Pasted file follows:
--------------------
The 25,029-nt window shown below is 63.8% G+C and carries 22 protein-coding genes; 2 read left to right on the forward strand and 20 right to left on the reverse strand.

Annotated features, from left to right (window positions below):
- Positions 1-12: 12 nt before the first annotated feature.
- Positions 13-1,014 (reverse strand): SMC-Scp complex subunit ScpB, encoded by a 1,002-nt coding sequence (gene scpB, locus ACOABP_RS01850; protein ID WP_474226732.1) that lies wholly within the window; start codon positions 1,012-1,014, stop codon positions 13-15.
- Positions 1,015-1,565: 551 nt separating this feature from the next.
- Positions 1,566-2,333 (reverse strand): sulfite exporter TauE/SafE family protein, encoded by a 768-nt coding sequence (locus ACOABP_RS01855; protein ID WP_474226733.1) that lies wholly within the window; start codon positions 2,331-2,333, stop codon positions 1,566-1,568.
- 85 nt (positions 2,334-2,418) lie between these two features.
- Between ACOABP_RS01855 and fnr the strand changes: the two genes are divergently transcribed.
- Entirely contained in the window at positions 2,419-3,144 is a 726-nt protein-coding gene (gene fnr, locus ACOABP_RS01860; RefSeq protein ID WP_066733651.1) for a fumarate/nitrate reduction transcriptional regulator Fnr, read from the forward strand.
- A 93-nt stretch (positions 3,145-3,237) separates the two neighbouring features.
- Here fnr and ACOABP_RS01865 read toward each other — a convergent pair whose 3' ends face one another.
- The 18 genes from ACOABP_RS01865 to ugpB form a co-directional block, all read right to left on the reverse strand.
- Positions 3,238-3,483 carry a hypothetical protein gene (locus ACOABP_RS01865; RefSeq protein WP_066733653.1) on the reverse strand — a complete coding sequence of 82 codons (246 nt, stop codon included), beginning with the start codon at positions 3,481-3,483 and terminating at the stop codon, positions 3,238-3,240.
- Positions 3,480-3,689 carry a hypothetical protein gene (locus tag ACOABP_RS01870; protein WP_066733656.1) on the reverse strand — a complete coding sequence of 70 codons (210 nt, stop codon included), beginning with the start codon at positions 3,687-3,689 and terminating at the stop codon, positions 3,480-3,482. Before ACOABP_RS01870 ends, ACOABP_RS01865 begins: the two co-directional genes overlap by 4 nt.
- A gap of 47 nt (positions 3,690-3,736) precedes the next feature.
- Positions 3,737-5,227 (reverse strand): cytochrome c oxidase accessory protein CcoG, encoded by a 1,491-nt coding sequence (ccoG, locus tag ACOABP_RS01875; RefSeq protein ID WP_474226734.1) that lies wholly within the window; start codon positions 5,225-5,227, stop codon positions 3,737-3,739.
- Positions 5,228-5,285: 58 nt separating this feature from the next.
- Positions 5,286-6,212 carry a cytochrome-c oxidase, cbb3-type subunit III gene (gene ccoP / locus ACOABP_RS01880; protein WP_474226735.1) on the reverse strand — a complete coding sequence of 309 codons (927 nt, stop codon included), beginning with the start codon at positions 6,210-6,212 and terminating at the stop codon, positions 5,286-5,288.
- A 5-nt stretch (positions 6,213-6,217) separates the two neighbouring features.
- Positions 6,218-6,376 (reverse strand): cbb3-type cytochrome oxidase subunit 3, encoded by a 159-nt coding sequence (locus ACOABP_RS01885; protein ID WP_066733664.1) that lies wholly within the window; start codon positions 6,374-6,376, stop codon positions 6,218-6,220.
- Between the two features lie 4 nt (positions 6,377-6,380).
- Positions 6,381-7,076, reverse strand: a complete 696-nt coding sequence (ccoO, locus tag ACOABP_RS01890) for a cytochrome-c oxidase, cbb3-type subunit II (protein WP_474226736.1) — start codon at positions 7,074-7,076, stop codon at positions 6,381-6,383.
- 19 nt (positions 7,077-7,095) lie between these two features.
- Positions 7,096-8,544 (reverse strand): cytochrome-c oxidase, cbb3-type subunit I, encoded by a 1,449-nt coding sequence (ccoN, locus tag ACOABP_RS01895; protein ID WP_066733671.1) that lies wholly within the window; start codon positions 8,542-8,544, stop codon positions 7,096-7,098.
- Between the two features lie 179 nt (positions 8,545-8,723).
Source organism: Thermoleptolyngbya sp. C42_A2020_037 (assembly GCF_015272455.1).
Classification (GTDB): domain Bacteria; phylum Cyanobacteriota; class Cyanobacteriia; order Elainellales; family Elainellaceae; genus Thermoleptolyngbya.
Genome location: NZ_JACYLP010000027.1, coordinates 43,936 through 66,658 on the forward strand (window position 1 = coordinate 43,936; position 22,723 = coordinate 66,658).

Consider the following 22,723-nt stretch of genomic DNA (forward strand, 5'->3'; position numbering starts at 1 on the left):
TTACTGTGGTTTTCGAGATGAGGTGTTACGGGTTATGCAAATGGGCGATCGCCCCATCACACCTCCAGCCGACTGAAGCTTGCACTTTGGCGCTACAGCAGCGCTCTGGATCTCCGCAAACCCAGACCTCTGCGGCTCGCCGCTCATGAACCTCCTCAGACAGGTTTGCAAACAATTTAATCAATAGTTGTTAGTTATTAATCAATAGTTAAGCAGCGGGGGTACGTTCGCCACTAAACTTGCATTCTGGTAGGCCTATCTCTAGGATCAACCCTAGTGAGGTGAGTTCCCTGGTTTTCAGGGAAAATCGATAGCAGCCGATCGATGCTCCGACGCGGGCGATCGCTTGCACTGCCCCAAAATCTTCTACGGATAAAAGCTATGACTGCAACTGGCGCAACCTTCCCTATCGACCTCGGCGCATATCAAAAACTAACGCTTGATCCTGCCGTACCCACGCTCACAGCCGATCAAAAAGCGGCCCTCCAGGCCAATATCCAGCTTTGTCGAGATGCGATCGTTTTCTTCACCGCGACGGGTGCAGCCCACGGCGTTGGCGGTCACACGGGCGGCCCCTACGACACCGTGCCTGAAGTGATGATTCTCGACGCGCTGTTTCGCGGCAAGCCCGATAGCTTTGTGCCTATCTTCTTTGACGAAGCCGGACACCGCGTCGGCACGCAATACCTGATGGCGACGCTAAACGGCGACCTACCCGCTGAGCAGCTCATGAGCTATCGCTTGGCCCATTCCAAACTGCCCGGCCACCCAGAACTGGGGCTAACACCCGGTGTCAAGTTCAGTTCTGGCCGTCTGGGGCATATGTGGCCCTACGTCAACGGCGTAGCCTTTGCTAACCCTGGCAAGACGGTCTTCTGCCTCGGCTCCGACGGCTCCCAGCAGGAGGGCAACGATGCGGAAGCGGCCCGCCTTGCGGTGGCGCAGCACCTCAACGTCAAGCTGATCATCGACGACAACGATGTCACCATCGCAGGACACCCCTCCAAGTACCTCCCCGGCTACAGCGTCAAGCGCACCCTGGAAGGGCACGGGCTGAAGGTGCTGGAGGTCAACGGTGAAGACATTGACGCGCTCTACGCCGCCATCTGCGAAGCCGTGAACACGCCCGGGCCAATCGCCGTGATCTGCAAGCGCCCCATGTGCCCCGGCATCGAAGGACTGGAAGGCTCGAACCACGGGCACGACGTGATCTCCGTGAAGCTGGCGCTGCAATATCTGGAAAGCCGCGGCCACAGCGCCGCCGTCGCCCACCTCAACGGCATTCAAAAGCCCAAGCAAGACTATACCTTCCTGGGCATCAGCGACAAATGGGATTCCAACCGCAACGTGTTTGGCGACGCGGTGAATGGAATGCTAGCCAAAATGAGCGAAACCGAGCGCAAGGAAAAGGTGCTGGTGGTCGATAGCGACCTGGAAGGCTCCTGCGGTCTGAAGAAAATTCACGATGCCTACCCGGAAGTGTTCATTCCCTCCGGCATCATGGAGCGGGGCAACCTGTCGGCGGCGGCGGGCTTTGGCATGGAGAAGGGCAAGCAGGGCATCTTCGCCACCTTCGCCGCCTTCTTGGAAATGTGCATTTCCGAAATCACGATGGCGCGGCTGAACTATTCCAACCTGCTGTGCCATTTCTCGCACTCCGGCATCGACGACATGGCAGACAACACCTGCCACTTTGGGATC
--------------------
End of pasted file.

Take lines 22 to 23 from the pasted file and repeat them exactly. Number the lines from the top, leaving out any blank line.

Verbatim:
- Positions 6,381-7,076, reverse strand: a complete 696-nt coding sequence (ccoO, locus tag ACOABP_RS01890) for a cytochrome-c oxidase, cbb3-type subunit II (protein WP_474226736.1) — start codon at positions 7,074-7,076, stop codon at positions 6,381-6,383.
- 19 nt (positions 7,077-7,095) lie between these two features.